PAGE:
Yemen a Major Blot on Obama’s Foreign Policy Record

The United States doesn’t seem to have a clear understanding of what it is doing in Yemen. Pictured: Yemen’s capital, Sanaa. (Photo: Richard Messenger / Flickr Commons)

The United States doesn’t seem to have a clear understanding of what it is doing in Yemen. Pictured: Yemen’s capital, Sanaa. (Photo: Richard Messenger / Flickr Commons)

At the end of March the White House announced that it is providing logistical and intelligence support to Saudi Arabia’s military operations in Yemen. The main purposes seem to be to limit Iranian influence via the Houthis and deny Al Qaeda a refuge. Writes Micah Zenko in Foreign Policy, “make no mistake, the United States is a combatant in this intervention.”

U.S.-operated drones are supplying targeting intelligence to Saudi forces in Yemen, which goes well beyond the definition of logistics and intelligence, writes Zenko. In addition the U.S. is providing aerial refueling for Saudi fighter aircraft.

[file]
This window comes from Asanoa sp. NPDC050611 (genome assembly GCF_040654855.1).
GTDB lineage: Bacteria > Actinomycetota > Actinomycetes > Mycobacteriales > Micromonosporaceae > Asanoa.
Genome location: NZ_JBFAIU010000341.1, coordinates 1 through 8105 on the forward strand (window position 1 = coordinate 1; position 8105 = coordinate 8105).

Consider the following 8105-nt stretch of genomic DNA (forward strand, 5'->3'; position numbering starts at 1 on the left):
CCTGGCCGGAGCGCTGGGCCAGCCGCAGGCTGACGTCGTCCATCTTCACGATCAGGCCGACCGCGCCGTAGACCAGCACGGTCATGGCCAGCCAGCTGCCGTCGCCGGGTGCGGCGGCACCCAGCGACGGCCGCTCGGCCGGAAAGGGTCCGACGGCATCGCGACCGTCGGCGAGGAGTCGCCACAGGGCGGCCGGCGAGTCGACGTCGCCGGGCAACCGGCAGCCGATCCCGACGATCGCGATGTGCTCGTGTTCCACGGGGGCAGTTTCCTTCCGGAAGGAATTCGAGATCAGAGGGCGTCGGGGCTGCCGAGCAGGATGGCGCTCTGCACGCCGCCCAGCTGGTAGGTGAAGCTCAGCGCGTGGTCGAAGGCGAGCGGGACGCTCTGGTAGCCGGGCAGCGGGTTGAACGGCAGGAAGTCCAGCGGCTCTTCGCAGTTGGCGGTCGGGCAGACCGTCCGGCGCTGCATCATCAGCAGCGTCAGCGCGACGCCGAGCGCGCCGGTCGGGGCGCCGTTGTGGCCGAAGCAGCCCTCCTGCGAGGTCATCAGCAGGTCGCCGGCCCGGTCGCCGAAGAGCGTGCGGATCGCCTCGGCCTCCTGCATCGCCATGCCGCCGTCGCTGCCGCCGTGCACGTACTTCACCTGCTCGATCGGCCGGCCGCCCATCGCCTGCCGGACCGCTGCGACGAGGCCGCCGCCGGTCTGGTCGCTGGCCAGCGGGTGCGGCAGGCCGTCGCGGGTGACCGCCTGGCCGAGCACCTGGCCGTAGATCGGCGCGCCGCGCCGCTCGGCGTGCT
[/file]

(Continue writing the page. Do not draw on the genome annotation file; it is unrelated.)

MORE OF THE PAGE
And

The manner and speed with which the Obama administration decided to wholly back one side in Yemen’s latest proxy civil war – with no clear outcome – should be alarming.

Ominously, Zenko concludes:

To see Yemen exlusively through the lens of U.S. counterterrorism goals, and thus deem it a foreign-policy “success,” is not only insensitive to the chaos Yemenis are experiencing, it is incredibly shortsighted – if not downright disingenuous.

Not to mention cruel: as always, it’s the civilians who bear the brunt of U.S. efforts to keep Iran in its place.